Quite possibly the fastest way I have unlocked a platinum trophy, and equally the quickest turnaround for a review, My Name Is Mayo took a total of 40 minutes to download and 100%.
It’s not like it’s a new game or nuffink, but while scouring the PlayStation Store for some adventure games and the odd sale, My Name Is Mayo, from Green Lava Studios, popped up, and at 99p, I didn’t give it a second thought.
A few YouTube videos have suggested the easiest games to unlock a platinum trophy, and I remember PlayStation Access covering the game as a bona fide way to do so. But the game was intriguing: was there substance, or did they water this mayo down with a simple gimmick?
Pass the Mayo
If you’re unfamiliar with the game, let me explain it to you. There’s a jar of mayonnaise on screen. With the cursor, shaped like a hand, you repeatedly tap the X button while hovering over the jar. That’s it. There aren’t any modifiers – if the goal is 10,000 taps, you have to press the X button 10,000 times. There are a few milestones thrown in along the way, however – in-game achievements if you will.
First up are the facts. When you pass a certain amount of taps, you’ll unlock a ‘fun fact’ of some random information. I thrive on these to pad out equally absurd anecdotes. Alas, there aren’t that many to see – maybe half a dozen?
Next are the stories. A line or two is provided giving the premise of the story; a tale of romance, the weather and learning to play the guitar. They’re simple anecdotes that unlock the more you click the jar. To access the stories in My Name Is Mayo, as well as the facts, you press the triangle button in-game, select the next in the series, and once you tapped the jar enough, the next part of the story unlocks.
Here’s a spoiler: the jar will stay in the centre of the screen for the majority of the game. It doesn’t grow legs and crawl dungeons or enter a quest to find a romantic partner. The jar will, however, change into other condiments, get a makeover with fruit, plus there are a few animated assets like falling cats and crunchy turds.
What else is there to know? There’s a counter at the top right of the screen to indicate how many times you’ve tapped the mayo. I take pleasure to inform you that if you exit out the game or stop pressing the button, your score will remain intact. That said, you’ll finish this in one sitting.
I’m more of a ketchup person than mayo, but I’m a free spirit and was willing to try My Name Is Mayo. The graphics are great, considering they’re mostly inanimate condiments, the music retro, but gets annoying after ten minutes as does the sound of the clinking jar. In the end, I muted it. It’s simple but keeps you off the streets for a short period, so forget about lighting up that cat. Sod it – do it anyway.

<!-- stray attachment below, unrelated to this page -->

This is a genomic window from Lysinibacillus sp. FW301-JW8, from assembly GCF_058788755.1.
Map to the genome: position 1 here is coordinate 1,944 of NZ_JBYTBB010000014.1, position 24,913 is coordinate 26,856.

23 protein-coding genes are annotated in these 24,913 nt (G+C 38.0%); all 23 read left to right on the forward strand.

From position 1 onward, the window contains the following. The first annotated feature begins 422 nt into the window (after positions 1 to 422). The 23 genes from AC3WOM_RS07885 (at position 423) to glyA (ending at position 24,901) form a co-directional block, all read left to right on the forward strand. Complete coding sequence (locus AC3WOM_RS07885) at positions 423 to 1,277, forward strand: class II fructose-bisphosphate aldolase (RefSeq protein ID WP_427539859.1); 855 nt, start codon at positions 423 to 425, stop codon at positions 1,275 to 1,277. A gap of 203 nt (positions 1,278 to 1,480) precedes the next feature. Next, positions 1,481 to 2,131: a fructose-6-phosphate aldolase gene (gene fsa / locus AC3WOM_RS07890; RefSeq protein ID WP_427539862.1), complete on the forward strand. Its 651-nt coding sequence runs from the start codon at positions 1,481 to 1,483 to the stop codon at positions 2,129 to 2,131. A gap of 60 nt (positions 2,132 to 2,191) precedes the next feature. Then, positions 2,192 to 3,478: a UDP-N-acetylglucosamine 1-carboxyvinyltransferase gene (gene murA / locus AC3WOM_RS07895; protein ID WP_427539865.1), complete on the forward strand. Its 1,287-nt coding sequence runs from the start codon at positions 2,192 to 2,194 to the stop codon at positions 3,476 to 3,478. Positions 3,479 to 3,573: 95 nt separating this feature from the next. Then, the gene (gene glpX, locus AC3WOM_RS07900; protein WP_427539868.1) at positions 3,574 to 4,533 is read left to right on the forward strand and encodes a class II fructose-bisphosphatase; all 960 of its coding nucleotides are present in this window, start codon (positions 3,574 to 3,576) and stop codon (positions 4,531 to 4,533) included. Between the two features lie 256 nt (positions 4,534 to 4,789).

Continually tapping the X button will most likely take its toll and in the brief time I played My Name Is Mayo, I took two short breaks and had moments of slowdown while adding notes for this review. The last time I did this much one-handed typing was when I entered my first chatroom as a teenager.
My Name Is Mayo is a novelty. When you first start it up, you do question if this is a game and that’s all there is to it. After five or ten minutes, you start questioning whether it’s worth your time, but as a completionist, aim to unlock all the stories. But when it got to 6,000 taps or so, I was done with it, and My Name Is Mayo became a chore. I don’t play online, so don’t need to show off my trophy collection (it’s rubbish), but as it’s clear 10,000 taps is the goal, I knew I could do it, then delete the game.
Could you consider this a party game? Sure, but it will last about five minutes. When you’ve unlocked everything, there’s no incentive – the game doesn’t change other than a few philosophical pithy quotes. For 99p, I don’t regret paying for My Name Is Mayo, but it is a gimmick and in my opinion, has no replay value – not even in the sense of loading it up to show a friend. You could probably tell them about it, and it’d be quicker.
A note on replay value, the current top score at the time of writing (15:02) is 331810976. I don’t know how to process that.
On that basis, while this is a review, I’m omitting a score for My Name Is Mayo as I don’t think it would accurately represent the game. It’s more like a mini-game such as BlipBlop in Mosaic. Is it worth 99p? Well, that depends if you pay for your platinum trophies, as this one is guaranteed – 81.2% of people have unlocked on PSN.